Prevention of hypothermia throughout all perioperative stages

Ensuring that every patient undergoing surgery is adequately warmed is crucial, regardless of whether it is to maintain their comfort in chilly operating rooms or to prevent the adverse effects of perioperative hypothermia. Moreover, keeping patients warm has both medical and financial benefits as it enhances patient satisfaction and prevents negative outcomes. Warming practices should start right from the patients’ arrival and continue until just before their discharge. This approach plays a significant role in hospitals’ success, as it reduces poor outcomes or dissatisfied patients.

  • In preoperative period. Prevention of hypothermia and associated risks starts from warming of patients soon after arrival in pre-op. While helping patients slip on their surgical gowns, discussing the benefits of warming protocols can help capture their attention. Additionally, wrapping patients in a warmed cotton blanket can make them even more receptive to the active warming methods that will be utilized during their stay. Educate patients on how prevention of perioperative hypothermia can lower the chances of surgical site infections, cardiovascular complications, surgical blood loss, and delayed wound healing.

In addition to reducing recovery times, maintaining normothermia is crucial for ensuring patients' comfort during their hospitalization. In fact, some patients have described post-surgery shivering as even more unbearable than the pain they experience.

  • In the operating room. To ensure patient comfort during their transition to the operating room, it's important to have a staff member waiting in the hallway to provide a freshly warmed cotton blanket. Many patients perceive the OR as being as cold as a freezer, so these small steps can ease their discomfort. Once the patient is on the surgical table, switch to using a conductive patient warming system with pads (e.g. RAMONAK-03 by TAHAT).

For prevention of hypothermia, a variety of active warming methods should be used, including full-body blankets, under-body warming pads, depending on the procedure. Use conductive underbody thermal pads to keep patients warm and facilitate surgical access.

After positioning the patient on the table, it's advisable to use a warmed prepping solution on the surgical site. For example, a 2% chlorhexidine gluconate (CHG) and 70% isopropyl alcohol solution that can be warmed to 30°С (86°F) in a fluid warming cabinet (e.g. THERMO by TAHAT). If warming of prepping solutions is not possible, it's recommended to store them in the pre-op or PACU, where the temperature is higher than in the OR.

It's important to keep patients actively warmed throughout their time in the OR and monitor their core temperature during all phases of surgery. It's also crucial to maintain the OR's temperature within the range recommended by national guidelines. For example, the Association of periOperative Registered Nurses (AORN) recommends a thermostat setting between 20°С (68°F) and 24°С (75°F).

Prevention of hypothermia can also be achieved by using warmed IV fluids. These fluids can be heated in warming blanket cabinets set to 38°С (100°F) or via intravenous fluid warmers (e.g. Ampir-01 or Ampirmini by TAHAT). Research shows that using warmed IV and irrigation fluids reduces vasoconstriction and keeps patients' core temperature half-a-degree warmer during surgery than using room temperature fluids. Additionally, warm grounding pads that are used to protect patients during electrosurgery.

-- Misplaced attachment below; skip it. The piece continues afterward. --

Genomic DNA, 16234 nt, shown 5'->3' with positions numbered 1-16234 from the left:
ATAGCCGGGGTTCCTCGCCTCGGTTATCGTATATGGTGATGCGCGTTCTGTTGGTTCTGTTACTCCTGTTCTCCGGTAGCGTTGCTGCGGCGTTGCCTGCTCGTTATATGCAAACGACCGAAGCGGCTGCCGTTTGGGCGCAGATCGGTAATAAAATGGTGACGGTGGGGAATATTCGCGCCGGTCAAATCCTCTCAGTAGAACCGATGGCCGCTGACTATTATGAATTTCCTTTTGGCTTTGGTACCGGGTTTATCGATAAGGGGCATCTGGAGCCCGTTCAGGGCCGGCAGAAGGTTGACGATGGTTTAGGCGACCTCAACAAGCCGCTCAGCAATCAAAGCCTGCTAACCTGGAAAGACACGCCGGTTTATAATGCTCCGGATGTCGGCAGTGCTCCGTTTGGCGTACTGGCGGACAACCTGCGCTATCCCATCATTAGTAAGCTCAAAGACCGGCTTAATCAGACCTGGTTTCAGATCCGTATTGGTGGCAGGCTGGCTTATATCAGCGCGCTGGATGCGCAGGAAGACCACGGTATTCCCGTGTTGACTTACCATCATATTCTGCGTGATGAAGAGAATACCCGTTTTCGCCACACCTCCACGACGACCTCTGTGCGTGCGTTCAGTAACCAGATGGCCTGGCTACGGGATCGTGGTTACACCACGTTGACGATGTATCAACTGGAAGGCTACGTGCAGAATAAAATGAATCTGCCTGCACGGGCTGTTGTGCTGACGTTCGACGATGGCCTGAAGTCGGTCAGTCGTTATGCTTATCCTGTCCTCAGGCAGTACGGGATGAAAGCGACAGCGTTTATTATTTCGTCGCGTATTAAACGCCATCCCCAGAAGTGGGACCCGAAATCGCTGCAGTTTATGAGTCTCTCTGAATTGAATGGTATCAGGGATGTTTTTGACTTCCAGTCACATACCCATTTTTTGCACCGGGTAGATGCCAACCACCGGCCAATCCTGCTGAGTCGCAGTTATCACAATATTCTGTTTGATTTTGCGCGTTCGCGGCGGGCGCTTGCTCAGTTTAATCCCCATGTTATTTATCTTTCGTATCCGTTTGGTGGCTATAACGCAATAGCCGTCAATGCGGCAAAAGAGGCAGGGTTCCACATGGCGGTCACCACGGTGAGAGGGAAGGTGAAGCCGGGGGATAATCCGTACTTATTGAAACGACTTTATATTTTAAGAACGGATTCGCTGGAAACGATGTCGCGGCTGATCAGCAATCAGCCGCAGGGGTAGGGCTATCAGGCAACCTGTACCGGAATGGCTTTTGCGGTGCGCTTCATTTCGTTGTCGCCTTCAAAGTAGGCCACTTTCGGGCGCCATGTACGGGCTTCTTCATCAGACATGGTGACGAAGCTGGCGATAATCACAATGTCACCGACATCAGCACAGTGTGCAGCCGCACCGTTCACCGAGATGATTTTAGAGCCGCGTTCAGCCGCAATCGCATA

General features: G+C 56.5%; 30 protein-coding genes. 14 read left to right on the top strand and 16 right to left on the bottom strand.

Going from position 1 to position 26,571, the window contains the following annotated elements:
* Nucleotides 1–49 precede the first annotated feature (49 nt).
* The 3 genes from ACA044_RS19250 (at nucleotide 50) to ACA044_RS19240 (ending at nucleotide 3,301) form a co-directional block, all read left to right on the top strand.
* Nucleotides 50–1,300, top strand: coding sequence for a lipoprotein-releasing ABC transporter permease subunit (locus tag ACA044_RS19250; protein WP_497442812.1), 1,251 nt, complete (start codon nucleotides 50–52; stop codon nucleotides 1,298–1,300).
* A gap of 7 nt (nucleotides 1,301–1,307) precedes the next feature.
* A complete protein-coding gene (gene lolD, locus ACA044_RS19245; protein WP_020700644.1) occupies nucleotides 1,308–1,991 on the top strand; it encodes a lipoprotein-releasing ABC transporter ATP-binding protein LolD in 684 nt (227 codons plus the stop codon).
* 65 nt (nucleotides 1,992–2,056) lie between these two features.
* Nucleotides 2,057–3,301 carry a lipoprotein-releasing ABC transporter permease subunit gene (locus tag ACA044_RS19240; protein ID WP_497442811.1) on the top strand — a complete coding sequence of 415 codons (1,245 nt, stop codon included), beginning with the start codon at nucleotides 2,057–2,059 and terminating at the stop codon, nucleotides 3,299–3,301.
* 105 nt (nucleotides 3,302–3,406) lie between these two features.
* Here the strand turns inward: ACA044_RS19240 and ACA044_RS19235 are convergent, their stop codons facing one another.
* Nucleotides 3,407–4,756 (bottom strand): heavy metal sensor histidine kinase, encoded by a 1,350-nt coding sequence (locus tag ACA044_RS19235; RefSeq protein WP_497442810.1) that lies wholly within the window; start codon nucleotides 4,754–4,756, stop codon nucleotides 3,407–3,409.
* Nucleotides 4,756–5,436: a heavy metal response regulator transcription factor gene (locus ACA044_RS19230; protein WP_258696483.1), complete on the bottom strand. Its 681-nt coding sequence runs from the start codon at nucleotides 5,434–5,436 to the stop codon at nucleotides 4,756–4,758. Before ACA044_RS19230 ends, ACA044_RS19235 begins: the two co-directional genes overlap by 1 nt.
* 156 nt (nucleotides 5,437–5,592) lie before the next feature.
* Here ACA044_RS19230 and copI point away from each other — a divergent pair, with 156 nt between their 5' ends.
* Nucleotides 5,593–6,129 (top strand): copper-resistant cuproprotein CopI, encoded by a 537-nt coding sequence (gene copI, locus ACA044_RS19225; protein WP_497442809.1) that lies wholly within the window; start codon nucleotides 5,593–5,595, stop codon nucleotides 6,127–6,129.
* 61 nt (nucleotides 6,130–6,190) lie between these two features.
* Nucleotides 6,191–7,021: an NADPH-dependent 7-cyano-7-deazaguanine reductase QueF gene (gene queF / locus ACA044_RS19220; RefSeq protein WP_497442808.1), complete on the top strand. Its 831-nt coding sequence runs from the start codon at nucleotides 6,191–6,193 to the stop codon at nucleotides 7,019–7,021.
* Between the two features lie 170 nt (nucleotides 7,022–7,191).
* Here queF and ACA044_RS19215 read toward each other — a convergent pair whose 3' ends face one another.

• In the PACU. It's essential to continue monitoring patients' temperatures and actively warming them until they achieve a normothermic temperature at least 15 minutes after arriving in the PACU. By keeping patients warm, the hospital can discharge them sooner. Shivering can increase the risk of cardiovascular stress, oxygen consumption, carbon dioxide production, and overall cardiac output, which can result in complications such as myocardial infarction, ischemia, or hypoxemia in older, frail, or other high-risk patients. While there are many clinical benefits to warming, it's usually sufficient to inform patients that the goal is a quick and comfortable recovery.

Standard protocol must include warming patients throughout their surgical journey. In pre-op, use warmed cotton blankets, and in the OR and PACU conductive patient warming systems with pads. For patients with higher BMIs, postoperative prevention of hypothermia can often be achieved using only warmed cotton blankets.

Keep patients actively warmed throughout all perioperative stages.

Ensuring patients have a positive experience is crucial. It's essential to do everything to make their stay as comfortable as possible. It's a good idea to ask patients if there's anything else that can be done to enhance their experience throughout their stay, including before they leave the facility. This is especially important as patient satisfaction surveys are often sent out after discharge. It's important not to let a patient's discomfort with temperature undermine the excellent clinical care they received at the facility.

Ensuring that patients are comfortable is crucial to guarantee that they have a positive experience, which in turn can result in them returning for future medical needs. Hospitals and clinics that utilize warming devices provide superior care compared to their competitors. The ability to keep patients warm throughout their stay is a significant factor when patients are contemplating where to receive elective surgery in the future.

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